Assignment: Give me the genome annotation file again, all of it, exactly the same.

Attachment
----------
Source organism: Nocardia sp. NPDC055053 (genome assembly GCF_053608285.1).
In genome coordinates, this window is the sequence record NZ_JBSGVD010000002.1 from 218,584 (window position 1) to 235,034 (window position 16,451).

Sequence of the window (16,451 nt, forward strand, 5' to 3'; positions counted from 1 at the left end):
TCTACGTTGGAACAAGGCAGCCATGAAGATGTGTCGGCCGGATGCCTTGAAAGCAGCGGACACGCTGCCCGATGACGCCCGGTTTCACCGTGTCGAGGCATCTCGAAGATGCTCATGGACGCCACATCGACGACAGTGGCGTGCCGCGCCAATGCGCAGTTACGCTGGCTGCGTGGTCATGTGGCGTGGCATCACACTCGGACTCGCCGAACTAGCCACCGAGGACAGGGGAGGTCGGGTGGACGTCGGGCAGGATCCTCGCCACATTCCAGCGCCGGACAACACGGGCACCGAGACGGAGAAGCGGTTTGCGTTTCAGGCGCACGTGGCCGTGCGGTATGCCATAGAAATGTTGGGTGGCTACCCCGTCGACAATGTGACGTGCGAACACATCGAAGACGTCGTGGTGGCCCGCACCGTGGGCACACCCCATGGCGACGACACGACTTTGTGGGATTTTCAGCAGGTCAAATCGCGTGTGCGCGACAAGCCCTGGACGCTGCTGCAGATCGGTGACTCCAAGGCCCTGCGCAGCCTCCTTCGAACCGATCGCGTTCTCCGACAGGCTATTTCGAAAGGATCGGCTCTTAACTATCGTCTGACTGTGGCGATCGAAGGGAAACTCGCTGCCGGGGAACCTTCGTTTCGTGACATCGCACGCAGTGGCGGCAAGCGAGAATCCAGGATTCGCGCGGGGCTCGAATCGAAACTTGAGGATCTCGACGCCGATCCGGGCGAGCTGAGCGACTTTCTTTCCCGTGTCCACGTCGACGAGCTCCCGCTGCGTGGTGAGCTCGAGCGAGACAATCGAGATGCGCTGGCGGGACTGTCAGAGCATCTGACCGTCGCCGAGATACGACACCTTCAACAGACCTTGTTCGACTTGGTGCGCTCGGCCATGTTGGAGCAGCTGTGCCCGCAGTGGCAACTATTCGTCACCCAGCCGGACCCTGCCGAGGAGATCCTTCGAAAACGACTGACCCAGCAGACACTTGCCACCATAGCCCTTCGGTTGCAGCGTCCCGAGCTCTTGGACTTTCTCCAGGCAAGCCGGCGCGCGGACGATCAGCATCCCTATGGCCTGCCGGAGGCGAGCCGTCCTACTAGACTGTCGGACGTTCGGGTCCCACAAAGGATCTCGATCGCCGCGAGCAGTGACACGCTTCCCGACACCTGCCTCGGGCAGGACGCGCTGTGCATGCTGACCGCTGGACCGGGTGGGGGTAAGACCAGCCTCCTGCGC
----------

Source organism: Nocardia sp. NPDC055053 (genome assembly GCF_053608285.1).
In genome coordinates, this window is the sequence record NZ_JBSGVD010000002.1 from 218,584 (window position 1) to 235,034 (window position 16,451).

Sequence of the window (16,451 nt, forward strand, 5' to 3'; positions counted from 1 at the left end):
TCTACGTTGGAACAAGGCAGCCATGAAGATGTGTCGGCCGGATGCCTTGAAAGCAGCGGACACGCTGCCCGATGACGCCCGGTTTCACCGTGTCGAGGCATCTCGAAGATGCTCATGGACGCCACATCGACGACAGTGGCGTGCCGCGCCAATGCGCAGTTACGCTGGCTGCGTGGTCATGTGGCGTGGCATCACACTCGGACTCGCCGAACTAGCCACCGAGGACAGGGGAGGTCGGGTGGACGTCGGGCAGGATCCTCGCCACATTCCAGCGCCGGACAACACGGGCACCGAGACGGAGAAGCGGTTTGCGTTTCAGGCGCACGTGGCCGTGCGGTATGCCATAGAAATGTTGGGTGGCTACCCCGTCGACAATGTGACGTGCGAACACATCGAAGACGTCGTGGTGGCCCGCACCGTGGGCACACCCCATGGCGACGACACGACTTTGTGGGATTTTCAGCAGGTCAAATCGCGTGTGCGCGACAAGCCCTGGACGCTGCTGCAGATCGGTGACTCCAAGGCCCTGCGCAGCCTCCTTCGAACCGATCGCGTTCTCCGACAGGCTATTTCGAAAGGATCGGCTCTTAACTATCGTCTGACTGTGGCGATCGAAGGGAAACTCGCTGCCGGGGAACCTTCGTTTCGTGACATCGCACGCAGTGGCGGCAAGCGAGAATCCAGGATTCGCGCGGGGCTCGAATCGAAACTTGAGGATCTCGACGCCGATCCGGGCGAGCTGAGCGACTTTCTTTCCCGTGTCCACGTCGACGAGCTCCCGCTGCGTGGTGAGCTCGAGCGAGACAATCGAGATGCGCTGGCGGGACTGTCAGAGCATCTGACCGTCGCCGAGATACGACACCTTCAACAGACCTTGTTCGACTTGGTGCGCTCGGCCATGTTGGAGCAGCTGTGCCCGCAGTGGCAACTATTCGTCACCCAGCCGGACCCTGCCGAGGAGATCCTTCGAAAACGACTGACCCAGCAGACACTTGCCACCATAGCCCTTCGGTTGCAGCGTCCCGAGCTCTTGGACTTTCTCCAGGCAAGCCGGCGCGCGGACGATCAGCATCCCTATGGCCTGCCGGAGGCGAGCCGTCCTACTAGACTGTCGGACGTTCGGGTCCCACAAAGGATCTCGATCGCCGCGAGCAGTGACACGCTTCCCGACACCTGCCTCGGGCAGGACGCGCTGTGCATGCTGACCGCTGGACCGGGTGGGGGTAAGACCAGCCTCCTGCGC